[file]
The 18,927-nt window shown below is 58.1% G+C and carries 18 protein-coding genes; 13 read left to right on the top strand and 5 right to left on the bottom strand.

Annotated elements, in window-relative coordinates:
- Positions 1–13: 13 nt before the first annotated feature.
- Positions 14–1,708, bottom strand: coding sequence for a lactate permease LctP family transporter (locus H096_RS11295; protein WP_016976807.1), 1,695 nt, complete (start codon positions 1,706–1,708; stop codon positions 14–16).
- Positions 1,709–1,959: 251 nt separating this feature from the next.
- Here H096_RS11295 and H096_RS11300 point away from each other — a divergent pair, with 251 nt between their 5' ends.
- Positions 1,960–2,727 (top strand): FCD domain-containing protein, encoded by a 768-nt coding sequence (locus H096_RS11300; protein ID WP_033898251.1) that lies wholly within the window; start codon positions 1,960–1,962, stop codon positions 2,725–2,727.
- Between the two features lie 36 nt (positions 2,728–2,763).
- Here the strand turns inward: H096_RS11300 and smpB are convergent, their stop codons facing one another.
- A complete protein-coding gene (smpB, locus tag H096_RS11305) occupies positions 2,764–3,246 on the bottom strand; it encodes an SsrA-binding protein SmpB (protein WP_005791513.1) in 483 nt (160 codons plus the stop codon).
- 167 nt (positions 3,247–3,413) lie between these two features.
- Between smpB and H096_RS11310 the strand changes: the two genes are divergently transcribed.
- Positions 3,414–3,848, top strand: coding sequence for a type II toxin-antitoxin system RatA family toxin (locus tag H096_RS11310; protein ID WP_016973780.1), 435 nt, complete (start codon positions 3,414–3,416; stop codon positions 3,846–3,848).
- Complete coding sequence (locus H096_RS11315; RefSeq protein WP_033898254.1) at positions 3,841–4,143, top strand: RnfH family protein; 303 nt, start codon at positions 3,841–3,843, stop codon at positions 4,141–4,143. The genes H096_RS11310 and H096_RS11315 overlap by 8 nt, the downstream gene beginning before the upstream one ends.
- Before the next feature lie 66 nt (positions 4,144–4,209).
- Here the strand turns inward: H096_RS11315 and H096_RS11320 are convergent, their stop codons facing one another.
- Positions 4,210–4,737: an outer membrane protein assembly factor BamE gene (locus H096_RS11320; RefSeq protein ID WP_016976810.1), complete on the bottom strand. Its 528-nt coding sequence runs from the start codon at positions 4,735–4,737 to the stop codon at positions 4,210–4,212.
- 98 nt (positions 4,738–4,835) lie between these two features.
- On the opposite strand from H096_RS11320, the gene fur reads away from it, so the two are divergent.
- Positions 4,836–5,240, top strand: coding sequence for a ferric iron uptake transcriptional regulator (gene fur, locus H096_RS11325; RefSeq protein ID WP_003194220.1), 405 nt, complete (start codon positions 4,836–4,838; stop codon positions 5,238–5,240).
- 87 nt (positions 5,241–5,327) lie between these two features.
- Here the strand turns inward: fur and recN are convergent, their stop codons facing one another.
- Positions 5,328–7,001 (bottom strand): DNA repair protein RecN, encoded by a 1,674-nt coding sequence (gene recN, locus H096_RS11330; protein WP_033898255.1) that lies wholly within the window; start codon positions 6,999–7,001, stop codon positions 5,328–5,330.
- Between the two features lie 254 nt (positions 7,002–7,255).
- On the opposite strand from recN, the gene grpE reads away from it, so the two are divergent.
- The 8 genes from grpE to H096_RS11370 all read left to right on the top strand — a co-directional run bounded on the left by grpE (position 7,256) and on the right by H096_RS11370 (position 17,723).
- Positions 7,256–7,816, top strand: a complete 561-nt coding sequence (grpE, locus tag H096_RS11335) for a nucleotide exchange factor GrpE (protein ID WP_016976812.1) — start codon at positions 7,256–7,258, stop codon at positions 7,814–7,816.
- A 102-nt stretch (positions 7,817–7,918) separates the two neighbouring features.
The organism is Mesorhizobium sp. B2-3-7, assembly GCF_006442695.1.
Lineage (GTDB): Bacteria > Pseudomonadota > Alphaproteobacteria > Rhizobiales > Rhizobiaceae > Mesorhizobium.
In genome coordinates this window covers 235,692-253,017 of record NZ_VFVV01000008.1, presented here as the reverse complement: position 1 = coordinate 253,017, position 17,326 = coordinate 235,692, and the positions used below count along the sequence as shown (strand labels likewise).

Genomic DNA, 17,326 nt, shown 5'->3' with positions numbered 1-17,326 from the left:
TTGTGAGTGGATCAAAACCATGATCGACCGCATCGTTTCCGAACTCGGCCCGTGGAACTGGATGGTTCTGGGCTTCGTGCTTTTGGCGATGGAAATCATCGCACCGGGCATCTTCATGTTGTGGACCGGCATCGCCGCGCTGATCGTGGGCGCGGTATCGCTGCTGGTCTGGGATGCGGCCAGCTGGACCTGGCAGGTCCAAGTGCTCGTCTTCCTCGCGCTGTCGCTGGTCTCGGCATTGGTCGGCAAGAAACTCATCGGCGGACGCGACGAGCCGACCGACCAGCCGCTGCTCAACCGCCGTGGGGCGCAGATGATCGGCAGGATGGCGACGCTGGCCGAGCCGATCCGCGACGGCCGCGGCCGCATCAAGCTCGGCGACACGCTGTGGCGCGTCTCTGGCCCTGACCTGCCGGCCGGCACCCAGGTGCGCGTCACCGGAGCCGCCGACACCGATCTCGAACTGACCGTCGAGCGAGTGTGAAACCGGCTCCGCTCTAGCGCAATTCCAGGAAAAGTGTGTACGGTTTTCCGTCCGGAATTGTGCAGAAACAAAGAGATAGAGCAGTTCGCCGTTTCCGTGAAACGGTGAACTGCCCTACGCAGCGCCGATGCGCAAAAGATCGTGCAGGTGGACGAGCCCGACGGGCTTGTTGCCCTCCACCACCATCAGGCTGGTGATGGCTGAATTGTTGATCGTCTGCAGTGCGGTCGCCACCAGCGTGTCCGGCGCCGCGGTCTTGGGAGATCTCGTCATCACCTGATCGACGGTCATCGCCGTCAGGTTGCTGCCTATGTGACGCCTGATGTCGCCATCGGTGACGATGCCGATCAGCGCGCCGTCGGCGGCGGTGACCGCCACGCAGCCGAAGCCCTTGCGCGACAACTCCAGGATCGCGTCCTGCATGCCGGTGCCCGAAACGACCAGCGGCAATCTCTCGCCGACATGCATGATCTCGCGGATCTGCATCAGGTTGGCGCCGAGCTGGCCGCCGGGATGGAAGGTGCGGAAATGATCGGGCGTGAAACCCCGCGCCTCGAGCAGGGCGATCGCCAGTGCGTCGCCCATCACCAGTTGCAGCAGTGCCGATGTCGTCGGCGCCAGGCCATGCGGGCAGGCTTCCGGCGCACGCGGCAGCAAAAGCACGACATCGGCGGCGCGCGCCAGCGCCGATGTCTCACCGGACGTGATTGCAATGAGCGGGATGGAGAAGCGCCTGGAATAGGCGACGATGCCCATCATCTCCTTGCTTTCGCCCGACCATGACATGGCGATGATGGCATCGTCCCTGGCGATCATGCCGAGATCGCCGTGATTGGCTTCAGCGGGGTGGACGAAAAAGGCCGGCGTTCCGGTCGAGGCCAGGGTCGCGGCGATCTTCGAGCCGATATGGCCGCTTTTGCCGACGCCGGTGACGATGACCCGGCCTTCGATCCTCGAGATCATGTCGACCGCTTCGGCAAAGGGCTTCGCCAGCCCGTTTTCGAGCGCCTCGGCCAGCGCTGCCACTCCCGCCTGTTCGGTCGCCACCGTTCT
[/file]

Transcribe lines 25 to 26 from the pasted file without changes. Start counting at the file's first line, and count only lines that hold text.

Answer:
- On the opposite strand from recN, the gene grpE reads away from it, so the two are divergent.
- The 8 genes from grpE to H096_RS11370 all read left to right on the top strand — a co-directional run bounded on the left by grpE (position 7,256) and on the right by H096_RS11370 (position 17,723).